With the advent of optical clocks, a worldwide exploration of ultraprecise and accurate frequency ratio measurements has now begun in earnest. Eight optical transitions in atoms and ions are currently recognized as secondary standards for the SI second, with numerous other candidates under development or proposed. Many of these have demonstrated systematic uncertainty and stability beyond the primary Cesium standards. How do we confirm the performance of these optical standards? How will we redefine the second with these systems all improving
rapidly? How do we compare clocks here to other clocks around the world? The most immediate foothold we have to start answering these questions is the measurement of frequency ratios between optical clocks. These measurements will be critical in the eventual redefinition of the SI second. They also allow us to realize applications of optical clocks including relativistic geodesy and tests of fundamental physics. I will focus on a series of measurements taken at NIST/JILA over the last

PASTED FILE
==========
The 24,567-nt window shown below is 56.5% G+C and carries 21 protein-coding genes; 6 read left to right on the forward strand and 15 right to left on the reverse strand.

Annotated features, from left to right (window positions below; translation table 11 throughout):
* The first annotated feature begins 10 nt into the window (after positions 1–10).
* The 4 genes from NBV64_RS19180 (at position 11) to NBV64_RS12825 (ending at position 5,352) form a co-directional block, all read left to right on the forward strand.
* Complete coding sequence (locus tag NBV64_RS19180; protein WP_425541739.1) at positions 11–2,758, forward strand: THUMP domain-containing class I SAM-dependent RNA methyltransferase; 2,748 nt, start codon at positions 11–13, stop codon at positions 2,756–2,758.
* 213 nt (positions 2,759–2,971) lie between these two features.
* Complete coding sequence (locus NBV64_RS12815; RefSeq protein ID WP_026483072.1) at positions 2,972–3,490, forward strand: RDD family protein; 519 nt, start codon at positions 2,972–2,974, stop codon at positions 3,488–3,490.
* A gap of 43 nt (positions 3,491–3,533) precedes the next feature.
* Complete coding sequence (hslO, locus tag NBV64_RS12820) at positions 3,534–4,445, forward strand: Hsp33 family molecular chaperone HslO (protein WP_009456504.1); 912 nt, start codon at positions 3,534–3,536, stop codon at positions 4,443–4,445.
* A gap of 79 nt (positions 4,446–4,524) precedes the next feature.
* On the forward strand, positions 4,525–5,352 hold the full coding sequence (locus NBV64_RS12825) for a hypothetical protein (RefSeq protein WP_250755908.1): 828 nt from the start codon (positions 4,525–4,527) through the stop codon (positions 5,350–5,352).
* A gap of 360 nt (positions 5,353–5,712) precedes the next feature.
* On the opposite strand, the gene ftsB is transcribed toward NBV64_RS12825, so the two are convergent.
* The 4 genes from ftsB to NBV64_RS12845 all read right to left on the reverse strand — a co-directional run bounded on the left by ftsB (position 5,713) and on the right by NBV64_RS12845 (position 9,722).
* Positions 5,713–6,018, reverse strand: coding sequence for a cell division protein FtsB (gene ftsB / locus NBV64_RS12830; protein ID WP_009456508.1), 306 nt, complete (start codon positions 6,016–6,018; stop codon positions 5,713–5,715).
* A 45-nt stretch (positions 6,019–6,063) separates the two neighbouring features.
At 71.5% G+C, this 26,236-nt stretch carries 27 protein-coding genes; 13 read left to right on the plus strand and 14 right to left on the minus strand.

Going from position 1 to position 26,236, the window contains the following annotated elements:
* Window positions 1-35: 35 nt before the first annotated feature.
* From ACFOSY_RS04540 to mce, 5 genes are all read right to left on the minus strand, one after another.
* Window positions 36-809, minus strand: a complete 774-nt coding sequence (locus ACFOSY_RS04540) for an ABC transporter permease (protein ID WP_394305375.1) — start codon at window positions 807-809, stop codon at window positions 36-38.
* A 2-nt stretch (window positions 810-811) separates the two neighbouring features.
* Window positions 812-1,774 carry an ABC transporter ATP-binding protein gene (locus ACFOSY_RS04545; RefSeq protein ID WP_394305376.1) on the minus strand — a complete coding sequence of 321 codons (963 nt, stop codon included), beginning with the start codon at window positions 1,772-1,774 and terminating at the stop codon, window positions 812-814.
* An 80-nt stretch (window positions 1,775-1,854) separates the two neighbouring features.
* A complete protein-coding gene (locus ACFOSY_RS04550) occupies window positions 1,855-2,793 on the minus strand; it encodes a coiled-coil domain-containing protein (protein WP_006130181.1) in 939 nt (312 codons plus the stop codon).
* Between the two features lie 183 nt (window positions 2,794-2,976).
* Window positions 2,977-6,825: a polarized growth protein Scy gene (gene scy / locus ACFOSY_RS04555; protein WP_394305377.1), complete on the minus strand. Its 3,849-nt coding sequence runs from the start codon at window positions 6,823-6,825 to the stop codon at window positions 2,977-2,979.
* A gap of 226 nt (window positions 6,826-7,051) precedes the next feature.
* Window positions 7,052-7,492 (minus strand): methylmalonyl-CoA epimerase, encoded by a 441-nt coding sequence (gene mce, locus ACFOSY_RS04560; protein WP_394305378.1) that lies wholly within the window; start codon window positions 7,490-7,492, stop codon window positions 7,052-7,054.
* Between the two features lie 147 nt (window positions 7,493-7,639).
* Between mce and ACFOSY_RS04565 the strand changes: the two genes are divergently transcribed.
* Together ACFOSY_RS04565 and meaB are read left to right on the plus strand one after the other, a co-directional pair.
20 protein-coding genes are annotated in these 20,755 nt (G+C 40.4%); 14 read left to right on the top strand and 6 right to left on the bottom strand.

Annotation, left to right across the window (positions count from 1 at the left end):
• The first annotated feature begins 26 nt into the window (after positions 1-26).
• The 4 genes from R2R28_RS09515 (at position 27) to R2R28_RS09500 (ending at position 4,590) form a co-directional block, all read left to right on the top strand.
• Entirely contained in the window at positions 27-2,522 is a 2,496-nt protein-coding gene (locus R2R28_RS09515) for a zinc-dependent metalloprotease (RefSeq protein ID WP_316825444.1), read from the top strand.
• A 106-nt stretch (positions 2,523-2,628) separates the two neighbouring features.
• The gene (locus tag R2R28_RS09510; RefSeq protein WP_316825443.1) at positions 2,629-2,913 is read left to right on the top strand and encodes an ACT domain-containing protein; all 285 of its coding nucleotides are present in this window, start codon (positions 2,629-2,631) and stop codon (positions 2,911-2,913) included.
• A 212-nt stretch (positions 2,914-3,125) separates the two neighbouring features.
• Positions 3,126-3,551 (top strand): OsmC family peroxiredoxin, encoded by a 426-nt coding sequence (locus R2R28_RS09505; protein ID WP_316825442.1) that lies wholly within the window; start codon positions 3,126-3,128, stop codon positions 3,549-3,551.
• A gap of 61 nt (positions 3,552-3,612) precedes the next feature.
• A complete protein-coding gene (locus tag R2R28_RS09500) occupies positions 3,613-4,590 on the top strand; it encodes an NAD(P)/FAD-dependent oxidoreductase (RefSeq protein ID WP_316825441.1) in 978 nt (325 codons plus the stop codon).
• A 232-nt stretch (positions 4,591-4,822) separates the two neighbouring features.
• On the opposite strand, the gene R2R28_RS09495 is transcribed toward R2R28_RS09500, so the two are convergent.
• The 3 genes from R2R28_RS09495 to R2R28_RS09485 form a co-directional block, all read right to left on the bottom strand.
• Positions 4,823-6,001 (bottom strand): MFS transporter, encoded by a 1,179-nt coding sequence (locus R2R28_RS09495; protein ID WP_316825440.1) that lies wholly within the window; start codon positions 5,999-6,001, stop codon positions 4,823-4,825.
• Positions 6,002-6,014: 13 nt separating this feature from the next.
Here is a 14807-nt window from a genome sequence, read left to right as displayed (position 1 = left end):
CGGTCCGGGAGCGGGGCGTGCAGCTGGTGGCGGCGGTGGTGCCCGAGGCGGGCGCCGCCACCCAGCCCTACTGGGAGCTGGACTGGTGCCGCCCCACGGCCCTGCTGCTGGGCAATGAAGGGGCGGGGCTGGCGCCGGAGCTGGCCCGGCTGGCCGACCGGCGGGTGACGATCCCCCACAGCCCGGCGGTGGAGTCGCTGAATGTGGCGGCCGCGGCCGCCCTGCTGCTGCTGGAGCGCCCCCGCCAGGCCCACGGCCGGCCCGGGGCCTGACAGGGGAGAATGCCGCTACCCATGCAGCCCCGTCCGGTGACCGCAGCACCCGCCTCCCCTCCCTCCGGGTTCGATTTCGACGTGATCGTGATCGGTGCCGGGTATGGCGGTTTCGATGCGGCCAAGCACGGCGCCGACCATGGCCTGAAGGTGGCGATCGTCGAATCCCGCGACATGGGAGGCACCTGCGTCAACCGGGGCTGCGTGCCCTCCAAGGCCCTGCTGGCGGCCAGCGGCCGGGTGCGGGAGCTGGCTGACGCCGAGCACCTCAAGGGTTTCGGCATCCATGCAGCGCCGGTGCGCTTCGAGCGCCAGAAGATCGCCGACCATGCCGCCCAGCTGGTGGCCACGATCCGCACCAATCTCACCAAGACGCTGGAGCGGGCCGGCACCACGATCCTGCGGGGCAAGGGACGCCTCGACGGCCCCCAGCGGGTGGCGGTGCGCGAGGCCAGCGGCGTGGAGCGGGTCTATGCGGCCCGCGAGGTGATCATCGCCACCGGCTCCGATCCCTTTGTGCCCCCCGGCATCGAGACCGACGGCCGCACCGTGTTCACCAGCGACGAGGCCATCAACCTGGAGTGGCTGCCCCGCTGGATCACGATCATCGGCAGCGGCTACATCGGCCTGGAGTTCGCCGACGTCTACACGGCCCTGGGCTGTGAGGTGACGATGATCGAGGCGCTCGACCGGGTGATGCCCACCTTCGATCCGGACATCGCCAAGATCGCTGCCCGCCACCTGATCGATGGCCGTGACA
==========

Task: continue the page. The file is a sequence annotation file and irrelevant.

15 years between optical clocks of several different atomic species and consider what the next steps in this campaign may entail.